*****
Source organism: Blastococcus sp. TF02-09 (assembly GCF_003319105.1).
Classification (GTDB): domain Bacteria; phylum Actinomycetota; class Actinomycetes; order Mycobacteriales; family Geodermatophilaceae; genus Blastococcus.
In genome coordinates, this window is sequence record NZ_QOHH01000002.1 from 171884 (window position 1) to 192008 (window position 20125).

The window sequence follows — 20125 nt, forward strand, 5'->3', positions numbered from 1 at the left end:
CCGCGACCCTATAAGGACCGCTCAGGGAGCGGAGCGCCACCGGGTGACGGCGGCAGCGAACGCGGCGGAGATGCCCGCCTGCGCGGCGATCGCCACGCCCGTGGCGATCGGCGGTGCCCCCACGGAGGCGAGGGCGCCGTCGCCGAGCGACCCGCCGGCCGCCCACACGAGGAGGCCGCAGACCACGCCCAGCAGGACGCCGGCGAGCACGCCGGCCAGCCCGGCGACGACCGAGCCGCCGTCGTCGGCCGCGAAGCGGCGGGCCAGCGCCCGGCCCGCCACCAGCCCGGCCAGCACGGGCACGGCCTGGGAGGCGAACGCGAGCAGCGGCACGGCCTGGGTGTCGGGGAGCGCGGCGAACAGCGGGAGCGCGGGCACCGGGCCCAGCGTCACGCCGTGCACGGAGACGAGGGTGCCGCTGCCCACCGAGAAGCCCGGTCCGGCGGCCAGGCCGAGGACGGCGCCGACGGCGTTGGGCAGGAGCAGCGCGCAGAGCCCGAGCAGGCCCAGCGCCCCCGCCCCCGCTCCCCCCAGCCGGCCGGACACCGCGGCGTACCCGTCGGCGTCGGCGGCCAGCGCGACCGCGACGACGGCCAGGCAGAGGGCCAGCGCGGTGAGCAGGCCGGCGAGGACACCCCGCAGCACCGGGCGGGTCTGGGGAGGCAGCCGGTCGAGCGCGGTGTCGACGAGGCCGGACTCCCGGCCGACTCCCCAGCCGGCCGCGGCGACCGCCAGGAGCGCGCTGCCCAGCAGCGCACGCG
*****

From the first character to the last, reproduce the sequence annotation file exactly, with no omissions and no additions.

Source organism: Blastococcus sp. TF02-09 (assembly GCF_003319105.1).
Classification (GTDB): domain Bacteria; phylum Actinomycetota; class Actinomycetes; order Mycobacteriales; family Geodermatophilaceae; genus Blastococcus.
In genome coordinates, this window is sequence record NZ_QOHH01000002.1 from 171884 (window position 1) to 192008 (window position 20125).

The window sequence follows — 20125 nt, forward strand, 5'->3', positions numbered from 1 at the left end:
CCGCGACCCTATAAGGACCGCTCAGGGAGCGGAGCGCCACCGGGTGACGGCGGCAGCGAACGCGGCGGAGATGCCCGCCTGCGCGGCGATCGCCACGCCCGTGGCGATCGGCGGTGCCCCCACGGAGGCGAGGGCGCCGTCGCCGAGCGACCCGCCGGCCGCCCACACGAGGAGGCCGCAGACCACGCCCAGCAGGACGCCGGCGAGCACGCCGGCCAGCCCGGCGACGACCGAGCCGCCGTCGTCGGCCGCGAAGCGGCGGGCCAGCGCCCGGCCCGCCACCAGCCCGGCCAGCACGGGCACGGCCTGGGAGGCGAACGCGAGCAGCGGCACGGCCTGGGTGTCGGGGAGCGCGGCGAACAGCGGGAGCGCGGGCACCGGGCCCAGCGTCACGCCGTGCACGGAGACGAGGGTGCCGCTGCCCACCGAGAAGCCCGGTCCGGCGGCCAGGCCGAGGACGGCGCCGACGGCGTTGGGCAGGAGCAGCGCGCAGAGCCCGAGCAGGCCCAGCGCCCCCGCCCCCGCTCCCCCCAGCCGGCCGGACACCGCGGCGTACCCGTCGGCGTCGGCGGCCAGCGCGACCGCGACGACGGCCAGGCAGAGGGCCAGCGCGGTGAGCAGGCCGGCGAGGACACCCCGCAGCACCGGGCGGGTCTGGGGAGGCAGCCGGTCGAGCGCGGTGTCGACGAGGCCGGACTCCCGGCCGACTCCCCAGCCGGCCGCGGCGACCGCCAGGAGCGCGCTGCCCAGCAGCGCACGCG